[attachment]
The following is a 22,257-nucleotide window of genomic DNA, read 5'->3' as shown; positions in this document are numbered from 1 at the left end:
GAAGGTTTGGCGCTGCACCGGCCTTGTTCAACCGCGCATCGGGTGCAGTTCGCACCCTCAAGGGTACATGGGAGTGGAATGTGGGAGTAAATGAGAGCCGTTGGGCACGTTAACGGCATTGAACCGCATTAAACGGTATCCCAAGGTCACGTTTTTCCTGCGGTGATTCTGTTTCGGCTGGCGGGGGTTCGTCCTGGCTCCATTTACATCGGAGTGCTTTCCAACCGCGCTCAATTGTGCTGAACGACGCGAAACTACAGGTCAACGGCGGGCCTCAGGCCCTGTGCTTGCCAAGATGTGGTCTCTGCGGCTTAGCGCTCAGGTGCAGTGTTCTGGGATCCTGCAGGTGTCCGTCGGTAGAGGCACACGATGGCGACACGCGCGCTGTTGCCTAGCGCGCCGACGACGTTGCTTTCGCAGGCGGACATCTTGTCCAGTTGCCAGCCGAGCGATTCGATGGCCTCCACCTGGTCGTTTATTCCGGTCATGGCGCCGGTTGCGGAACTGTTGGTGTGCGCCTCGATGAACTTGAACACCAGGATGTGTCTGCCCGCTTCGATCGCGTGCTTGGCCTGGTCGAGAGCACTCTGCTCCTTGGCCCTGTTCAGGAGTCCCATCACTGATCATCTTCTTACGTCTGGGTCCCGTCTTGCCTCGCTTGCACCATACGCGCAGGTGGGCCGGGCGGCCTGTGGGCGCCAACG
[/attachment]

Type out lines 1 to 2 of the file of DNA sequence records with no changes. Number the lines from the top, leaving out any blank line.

The following is a 22,257-nucleotide window of genomic DNA, read 5'->3' as shown; positions in this document are numbered from 1 at the left end:
GAAGGTTTGGCGCTGCACCGGCCTTGTTCAACCGCGCATCGGGTGCAGTTCGCACCCTCAAGGGTACATGGGAGTGGAATGTGGGAGTAAATGAGAGCCGTTGGGCACGTTAACGGCATTGAACCGCATTAAACGGTATCCCAAGGTCACGTTTTTCCTGCGGTGATTCTGTTTCGGCTGGCGGGGGTTCGTCCTGGCTCCATTTACATCGGAGTGCTTTCCAACCGCGCTCAATTGTGCTGAACGACGCGAAACTACAGGTCAACGGCGGGCCTCAGGCCCTGTGCTTGCCAAGATGTGGTCTCTGCGGCTTAGCGCTCAGGTGCAGTGTTCTGGGATCCTGCAGGTGTCCGTCGGTAGAGGCACACGATGGCGACACGCGCGCTGTTGCCTAGCGCGCCGACGACGTTGCTTTCGCAGGCGGACATCTTGTCCAGTTGCCAGCCGAGCGATTCGATGGCCTCCACCTGGTCGTTTATTCCGGTCATGGCGCCGGTTGCGGAACTGTTGGTGTGCGCCTCGATGAACTTGAACACCAGGATGTGTCTGCCCGCTTCGATCGCGTGCTTGGCCTGGTCGAGAGCACTCTGCTCCTTGGCCCTGTTCAGGAGTCCCATCACTGATCATCTTCTTACGTCTGGGTCCCGTCTTGCCTCGCTTGCACCATACGCGCAGGTGGGCCGGGCGGCCTGTGGGCGCCAACG